Impact of liposomal encapsulation on degradation of anthocyanins of black carrot extract by adding ascorbic acid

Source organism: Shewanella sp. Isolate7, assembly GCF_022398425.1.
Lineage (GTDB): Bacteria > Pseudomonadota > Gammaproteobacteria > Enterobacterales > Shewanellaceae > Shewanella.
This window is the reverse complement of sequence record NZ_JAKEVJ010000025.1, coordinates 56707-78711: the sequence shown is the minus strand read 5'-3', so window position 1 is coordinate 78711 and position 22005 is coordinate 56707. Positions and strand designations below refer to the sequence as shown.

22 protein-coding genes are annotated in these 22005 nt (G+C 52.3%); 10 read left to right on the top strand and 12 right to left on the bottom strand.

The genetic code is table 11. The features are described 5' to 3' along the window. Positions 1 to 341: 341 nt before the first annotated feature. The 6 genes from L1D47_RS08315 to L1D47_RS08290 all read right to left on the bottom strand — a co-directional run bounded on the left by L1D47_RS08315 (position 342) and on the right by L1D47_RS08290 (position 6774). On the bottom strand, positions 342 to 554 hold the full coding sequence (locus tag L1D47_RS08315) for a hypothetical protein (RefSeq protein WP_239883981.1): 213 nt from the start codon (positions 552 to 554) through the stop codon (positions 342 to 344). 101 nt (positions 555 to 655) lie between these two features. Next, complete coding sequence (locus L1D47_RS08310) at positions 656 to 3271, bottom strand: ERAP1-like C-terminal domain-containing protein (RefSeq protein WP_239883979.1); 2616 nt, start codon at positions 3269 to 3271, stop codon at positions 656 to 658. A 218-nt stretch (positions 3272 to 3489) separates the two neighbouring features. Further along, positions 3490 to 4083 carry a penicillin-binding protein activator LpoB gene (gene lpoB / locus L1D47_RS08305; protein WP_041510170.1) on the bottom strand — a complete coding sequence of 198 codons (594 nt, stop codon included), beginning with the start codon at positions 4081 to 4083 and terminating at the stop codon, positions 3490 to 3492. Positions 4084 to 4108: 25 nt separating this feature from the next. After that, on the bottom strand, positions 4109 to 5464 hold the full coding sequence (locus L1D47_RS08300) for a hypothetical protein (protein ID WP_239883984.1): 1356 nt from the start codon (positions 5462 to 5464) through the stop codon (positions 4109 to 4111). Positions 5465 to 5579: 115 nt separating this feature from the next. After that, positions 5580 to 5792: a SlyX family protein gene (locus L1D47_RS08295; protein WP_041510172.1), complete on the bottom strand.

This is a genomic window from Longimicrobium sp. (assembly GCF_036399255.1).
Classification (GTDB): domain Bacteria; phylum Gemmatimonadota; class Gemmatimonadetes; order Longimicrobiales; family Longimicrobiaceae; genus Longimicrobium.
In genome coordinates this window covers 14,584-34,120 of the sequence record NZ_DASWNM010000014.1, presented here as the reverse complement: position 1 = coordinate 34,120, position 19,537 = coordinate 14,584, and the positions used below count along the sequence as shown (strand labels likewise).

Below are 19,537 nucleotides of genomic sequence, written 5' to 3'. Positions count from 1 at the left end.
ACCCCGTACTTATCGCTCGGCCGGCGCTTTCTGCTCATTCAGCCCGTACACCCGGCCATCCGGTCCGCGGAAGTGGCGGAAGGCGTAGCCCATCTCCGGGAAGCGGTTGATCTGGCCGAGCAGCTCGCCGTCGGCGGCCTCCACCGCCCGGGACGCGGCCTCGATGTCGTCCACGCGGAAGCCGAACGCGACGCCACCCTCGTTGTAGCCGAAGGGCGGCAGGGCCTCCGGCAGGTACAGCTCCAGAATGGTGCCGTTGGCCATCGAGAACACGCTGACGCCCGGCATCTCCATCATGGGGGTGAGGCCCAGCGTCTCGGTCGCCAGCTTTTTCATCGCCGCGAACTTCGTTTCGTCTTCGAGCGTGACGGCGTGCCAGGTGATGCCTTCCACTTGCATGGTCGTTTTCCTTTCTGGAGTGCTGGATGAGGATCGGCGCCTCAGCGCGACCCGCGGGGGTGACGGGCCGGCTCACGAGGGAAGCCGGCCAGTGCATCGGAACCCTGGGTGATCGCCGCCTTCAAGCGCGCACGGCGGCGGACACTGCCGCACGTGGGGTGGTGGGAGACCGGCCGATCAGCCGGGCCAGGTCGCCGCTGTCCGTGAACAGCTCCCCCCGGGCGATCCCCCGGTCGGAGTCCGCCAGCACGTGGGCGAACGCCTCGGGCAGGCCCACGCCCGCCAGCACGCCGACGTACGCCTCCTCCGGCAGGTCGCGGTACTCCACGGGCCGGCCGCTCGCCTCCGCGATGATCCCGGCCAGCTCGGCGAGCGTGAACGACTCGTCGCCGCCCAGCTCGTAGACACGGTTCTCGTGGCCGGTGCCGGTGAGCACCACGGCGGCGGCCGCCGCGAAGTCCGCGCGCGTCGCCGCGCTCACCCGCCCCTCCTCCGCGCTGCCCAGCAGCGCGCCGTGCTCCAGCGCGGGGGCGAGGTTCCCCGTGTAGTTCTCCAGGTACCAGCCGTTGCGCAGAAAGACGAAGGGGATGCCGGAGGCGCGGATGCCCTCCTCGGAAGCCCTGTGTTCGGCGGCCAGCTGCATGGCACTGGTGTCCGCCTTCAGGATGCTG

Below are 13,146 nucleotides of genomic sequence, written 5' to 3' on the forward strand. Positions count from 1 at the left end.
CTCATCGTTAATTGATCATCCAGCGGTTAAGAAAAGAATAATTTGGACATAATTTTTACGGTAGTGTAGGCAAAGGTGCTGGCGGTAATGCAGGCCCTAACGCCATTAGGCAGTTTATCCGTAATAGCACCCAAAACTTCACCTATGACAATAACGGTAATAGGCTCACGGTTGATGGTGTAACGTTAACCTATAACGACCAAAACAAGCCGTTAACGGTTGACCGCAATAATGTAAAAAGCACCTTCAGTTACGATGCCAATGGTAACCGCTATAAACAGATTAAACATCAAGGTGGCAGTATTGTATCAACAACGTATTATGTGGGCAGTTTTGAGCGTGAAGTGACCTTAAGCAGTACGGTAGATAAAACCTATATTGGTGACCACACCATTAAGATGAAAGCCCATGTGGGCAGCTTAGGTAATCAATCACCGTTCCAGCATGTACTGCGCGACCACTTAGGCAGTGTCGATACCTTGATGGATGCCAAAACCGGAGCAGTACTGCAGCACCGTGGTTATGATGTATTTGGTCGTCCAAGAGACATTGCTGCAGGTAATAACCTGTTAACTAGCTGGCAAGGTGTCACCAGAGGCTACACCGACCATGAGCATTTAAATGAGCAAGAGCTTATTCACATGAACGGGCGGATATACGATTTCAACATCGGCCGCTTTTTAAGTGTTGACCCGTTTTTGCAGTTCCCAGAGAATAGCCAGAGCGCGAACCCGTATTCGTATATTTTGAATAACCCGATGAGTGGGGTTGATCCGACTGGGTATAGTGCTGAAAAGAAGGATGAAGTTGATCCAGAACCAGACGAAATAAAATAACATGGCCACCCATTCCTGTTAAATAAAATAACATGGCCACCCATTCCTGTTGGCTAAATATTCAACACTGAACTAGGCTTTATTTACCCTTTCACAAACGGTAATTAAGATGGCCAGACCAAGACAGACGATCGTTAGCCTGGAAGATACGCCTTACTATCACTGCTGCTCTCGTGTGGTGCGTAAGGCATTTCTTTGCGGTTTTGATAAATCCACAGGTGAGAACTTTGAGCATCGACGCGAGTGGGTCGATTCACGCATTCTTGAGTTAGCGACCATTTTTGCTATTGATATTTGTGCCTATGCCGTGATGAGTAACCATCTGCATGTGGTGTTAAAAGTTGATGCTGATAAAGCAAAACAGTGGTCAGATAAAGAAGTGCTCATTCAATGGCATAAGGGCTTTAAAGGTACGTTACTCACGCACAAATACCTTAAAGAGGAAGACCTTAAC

Black carrot anthocyanins are known to be relatively stable because they contain acylated anthocyanins. The degradation of vitamin C (L-ascorbic acid) on anthocyanins is a known fact in beverage systems. In this study, the effects of various liposomal systems, including black carrot extract (0.1%, 0.2%, 0.4% w/w) and lecithin (1%, 2%, 4% w/w), on the color and degradation of anthocyanin in different ascorbic acid (0.01%, 0.025%, 0.05%, 0.1% w/w) concentrations were examined via UV/VIS spectroscopy and visual control of the color. The physical characteristics of the liposomal systems resulted in particle diameters of 41–46 nm and zeta-potentials of (−23)–(−20) mV. The encapsulation efficiencies of the liposomal systems increased up to 50% with increasing lecithin concentrations. The encapsulation of black carrot extract in liposomes enhanced the color and stability of the anthocyanins during storage. This study showed that the degradation of anthocyanins due to ascorbic acid can be reduced by liposomes in aqueous solutions.